Elon Musk, the billionaire owner of Twitter, has stated that he plans to make additional modifications to the website. One of the anticipated changes entails changing the company’s iconic blue bird emblem to “X.”
In a significant development, X.com has been redirected to Twitter.com, driven by a noteworthy tweet from Musk. According to him, a temporary “X” design will replace Twitter’s recognizable blue bird emblem, which has served as the platform’s symbol for over 10 years.
The billionaire enthusiastically engaged his supporters, building significant expectations for this game-changing decision.
Musk began tweeting about the makeover to X after midnight ET yesterday. Musk frequently uses the one-letter word X in the titles of his companies and products.
— Elon Musk (@elonmusk) July 23, 2023
Twitter Rebrand To Save Ad Revenues?
He suggested saying goodbye to the Twitter brand and its bird motif and suggested that a successful X logo may result in a “worldwide launch tomorrow.”
The modification resulted from Musk’s recent admission that advertising revenue is still just about half what it previously was. It’s unknown how long the revenue decline lasted, but he said that the company’s cash flow has been negative because of that and its high debt load.
Since his purchase of the social platform last year, the alterations represent the latest and possibly most substantial ones when taken collectively. The platform, which Musk has long envisioned as a “super app” that will provide various services from online banking to video messaging, may enter a new age.
The Shiba Inu dog from Dogecoin temporarily replaced Twitter’s iconic blue bird logo in April, which contributed to a rise in the cryptocurrency’s market value.
Musk’s announcement at the beginning of the month that the social network would limit the number of tweets that different accounts can access per day drew widespread criticism from users and marketing experts.
What’s With The Letter X?
Though he hasn’t offered any justification, the Tesla CEO is known for naming everything with the letter X.
The letter X appears in the names of his business SpaceX, electric vehicle Model X, and even one of his children, X AE A-XII.
Musk founded his own AI firm, xAI, earlier this month to compete with OpenAI, which developed ChatGPT. He stressed that the artificial intelligence entity would function separately from his other companies; nonetheless, he acknowledged that Twitter and others would benefit from xAI’s discoveries.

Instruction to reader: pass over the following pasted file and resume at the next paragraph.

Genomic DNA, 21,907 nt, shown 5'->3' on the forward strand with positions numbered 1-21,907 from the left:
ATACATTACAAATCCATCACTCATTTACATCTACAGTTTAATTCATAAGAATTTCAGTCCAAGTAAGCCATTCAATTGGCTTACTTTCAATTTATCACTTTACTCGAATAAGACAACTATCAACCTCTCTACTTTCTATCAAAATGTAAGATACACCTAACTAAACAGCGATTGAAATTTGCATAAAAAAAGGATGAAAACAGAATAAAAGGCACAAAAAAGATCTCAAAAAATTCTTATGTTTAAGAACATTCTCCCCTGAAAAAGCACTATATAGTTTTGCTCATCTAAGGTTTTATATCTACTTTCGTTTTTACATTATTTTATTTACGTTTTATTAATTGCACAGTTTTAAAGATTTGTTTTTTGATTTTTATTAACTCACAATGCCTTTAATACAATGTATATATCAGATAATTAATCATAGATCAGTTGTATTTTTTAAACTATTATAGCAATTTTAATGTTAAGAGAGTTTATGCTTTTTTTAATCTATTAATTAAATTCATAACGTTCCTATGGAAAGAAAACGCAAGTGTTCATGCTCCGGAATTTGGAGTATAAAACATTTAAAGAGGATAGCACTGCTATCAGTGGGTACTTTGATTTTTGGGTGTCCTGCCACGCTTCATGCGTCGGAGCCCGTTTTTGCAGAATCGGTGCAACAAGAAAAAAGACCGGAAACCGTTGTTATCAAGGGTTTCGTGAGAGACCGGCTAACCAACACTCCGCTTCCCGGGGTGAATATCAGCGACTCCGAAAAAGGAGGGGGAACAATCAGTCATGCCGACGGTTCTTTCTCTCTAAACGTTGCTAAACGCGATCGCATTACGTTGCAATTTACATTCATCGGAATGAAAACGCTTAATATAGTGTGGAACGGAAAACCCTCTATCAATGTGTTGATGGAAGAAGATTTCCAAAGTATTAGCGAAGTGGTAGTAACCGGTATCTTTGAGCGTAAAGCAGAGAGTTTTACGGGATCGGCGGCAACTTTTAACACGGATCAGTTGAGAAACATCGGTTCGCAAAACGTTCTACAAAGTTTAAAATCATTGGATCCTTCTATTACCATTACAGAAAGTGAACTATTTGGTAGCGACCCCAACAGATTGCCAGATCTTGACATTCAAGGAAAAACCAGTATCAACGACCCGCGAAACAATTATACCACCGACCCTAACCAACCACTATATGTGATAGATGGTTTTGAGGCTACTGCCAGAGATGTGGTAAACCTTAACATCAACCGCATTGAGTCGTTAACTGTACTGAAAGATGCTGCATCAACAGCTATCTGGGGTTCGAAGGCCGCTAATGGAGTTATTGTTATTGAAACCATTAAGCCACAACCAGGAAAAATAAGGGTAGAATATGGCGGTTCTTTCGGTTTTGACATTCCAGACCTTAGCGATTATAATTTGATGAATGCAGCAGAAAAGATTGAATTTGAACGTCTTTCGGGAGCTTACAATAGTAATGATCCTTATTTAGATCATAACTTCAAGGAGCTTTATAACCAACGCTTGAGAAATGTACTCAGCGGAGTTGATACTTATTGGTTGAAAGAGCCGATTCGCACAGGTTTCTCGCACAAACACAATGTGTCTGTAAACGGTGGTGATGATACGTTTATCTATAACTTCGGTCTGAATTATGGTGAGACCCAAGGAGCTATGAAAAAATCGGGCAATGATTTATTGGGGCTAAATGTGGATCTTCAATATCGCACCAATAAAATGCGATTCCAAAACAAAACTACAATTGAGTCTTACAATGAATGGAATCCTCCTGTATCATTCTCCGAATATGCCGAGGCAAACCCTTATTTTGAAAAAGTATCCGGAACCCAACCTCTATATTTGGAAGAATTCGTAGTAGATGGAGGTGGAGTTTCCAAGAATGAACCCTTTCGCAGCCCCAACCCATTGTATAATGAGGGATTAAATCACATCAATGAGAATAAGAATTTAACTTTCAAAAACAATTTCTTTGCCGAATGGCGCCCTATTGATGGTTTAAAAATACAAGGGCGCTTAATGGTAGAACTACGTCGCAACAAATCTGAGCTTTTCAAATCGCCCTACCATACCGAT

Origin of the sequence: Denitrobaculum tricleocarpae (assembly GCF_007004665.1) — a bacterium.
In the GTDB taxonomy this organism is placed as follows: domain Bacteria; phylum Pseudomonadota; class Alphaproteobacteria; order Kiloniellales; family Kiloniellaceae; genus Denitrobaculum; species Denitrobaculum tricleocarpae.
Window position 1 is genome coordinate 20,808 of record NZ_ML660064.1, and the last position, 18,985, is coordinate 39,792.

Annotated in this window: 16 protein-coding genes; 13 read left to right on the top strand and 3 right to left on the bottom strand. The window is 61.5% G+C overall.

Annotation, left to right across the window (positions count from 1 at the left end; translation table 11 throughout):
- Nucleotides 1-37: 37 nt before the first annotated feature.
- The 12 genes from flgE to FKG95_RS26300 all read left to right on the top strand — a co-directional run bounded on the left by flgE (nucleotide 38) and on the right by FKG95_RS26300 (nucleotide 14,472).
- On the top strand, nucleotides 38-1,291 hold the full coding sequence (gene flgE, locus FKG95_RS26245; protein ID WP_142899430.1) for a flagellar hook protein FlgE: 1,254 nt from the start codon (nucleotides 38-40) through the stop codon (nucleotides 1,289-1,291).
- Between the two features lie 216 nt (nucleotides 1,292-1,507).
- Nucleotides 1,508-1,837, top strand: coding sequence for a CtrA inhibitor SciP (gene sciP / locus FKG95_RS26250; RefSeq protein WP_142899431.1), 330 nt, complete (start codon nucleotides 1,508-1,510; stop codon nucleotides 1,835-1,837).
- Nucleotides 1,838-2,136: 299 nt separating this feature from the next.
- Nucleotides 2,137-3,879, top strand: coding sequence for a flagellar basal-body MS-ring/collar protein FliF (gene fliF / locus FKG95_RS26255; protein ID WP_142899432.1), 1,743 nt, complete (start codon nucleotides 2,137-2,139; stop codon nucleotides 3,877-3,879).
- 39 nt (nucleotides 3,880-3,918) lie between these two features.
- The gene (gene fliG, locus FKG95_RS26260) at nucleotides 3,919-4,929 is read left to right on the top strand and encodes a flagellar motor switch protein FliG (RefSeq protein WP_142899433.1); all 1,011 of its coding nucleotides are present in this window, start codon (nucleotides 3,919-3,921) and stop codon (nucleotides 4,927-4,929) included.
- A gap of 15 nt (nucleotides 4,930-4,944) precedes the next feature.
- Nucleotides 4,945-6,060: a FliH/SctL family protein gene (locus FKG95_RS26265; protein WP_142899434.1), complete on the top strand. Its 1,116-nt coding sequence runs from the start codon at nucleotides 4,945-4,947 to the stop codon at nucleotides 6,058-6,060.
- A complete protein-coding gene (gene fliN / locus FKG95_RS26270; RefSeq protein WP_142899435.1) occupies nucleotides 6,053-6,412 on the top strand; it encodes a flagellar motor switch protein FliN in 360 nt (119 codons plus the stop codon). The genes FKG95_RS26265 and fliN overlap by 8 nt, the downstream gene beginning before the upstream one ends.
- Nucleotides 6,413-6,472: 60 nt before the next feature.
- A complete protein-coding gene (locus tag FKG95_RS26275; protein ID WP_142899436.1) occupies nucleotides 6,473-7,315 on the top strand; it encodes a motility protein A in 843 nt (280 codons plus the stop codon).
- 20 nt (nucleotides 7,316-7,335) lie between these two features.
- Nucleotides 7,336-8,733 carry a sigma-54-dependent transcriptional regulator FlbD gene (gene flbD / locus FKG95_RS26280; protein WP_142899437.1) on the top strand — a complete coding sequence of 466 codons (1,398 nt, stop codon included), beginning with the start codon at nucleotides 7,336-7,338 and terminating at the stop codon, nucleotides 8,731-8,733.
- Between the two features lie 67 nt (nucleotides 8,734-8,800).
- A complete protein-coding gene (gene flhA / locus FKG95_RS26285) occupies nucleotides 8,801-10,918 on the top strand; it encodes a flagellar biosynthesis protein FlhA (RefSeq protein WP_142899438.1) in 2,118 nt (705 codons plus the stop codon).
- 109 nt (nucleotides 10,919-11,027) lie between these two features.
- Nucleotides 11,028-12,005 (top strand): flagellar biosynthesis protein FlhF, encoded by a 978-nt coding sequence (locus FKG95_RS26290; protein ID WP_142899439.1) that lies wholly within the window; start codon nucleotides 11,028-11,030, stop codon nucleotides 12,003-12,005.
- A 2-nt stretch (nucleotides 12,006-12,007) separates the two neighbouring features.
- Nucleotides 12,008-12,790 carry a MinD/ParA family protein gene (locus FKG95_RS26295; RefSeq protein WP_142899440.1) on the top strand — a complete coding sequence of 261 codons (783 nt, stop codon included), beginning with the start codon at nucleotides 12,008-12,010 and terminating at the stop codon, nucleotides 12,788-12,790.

DOGE market cap slightly below $10 billion on the daily chart: TradingView.com
Crypto Community Not Amused With The Rebrand
Meanwhile, few Crypto Twitter users have shown enthusiasm for the suggested adjustments. According to a March Hypebeast analysis, the social network has been a bastion for the cryptocurrency community, with over 1 billion tweets about cryptocurrency between 2020 and 2022.
Dan Held, the marketing director at Trust Machines, called Twitter “iconic” and added that Musk’s decision to rename as X was “insane.”
For Mike Proulx, research director at the research and consultancy firm Forrester, the decision will further alienate the brand’s pioneering and formerly highly devoted fan base.
Jennifer Grygiel, a social media specialist, is dubious that Musk can build an innovative social network as the rebranding suggests because she doesn’t think “he has enough trust from his user base” to persuade people to exchange money or “attach any type of financial institution to his app.”
Naturally, other individuals began making memes and cracking jokes about the situation:
Prof. Charles Xavier is filing a lawsuit against
Elon Musk amidst Twitter’s rebranding to ‘X’.
“That’s MY bar. He’s copying my whole
fucking flow. Word for word, bar for bar.” pic.twitter.com/QymLoIi6L3
— ً (@HailEternal) July 23, 2023
videos on twitter will now be called x videos 💀💀💀
— 𝖔𝖗𝖎𝖌𝖆𝖒𝖎 (@amanda_cherrie) July 23, 2023
Me checking if i have enough money to buy twitter pic.twitter.com/qPzCP2zx3f
— PINCHE TACO LOK0 💀💀 (@Nand076) July 23, 2023
Featured image/illustration by Kristen Radtke/The Verge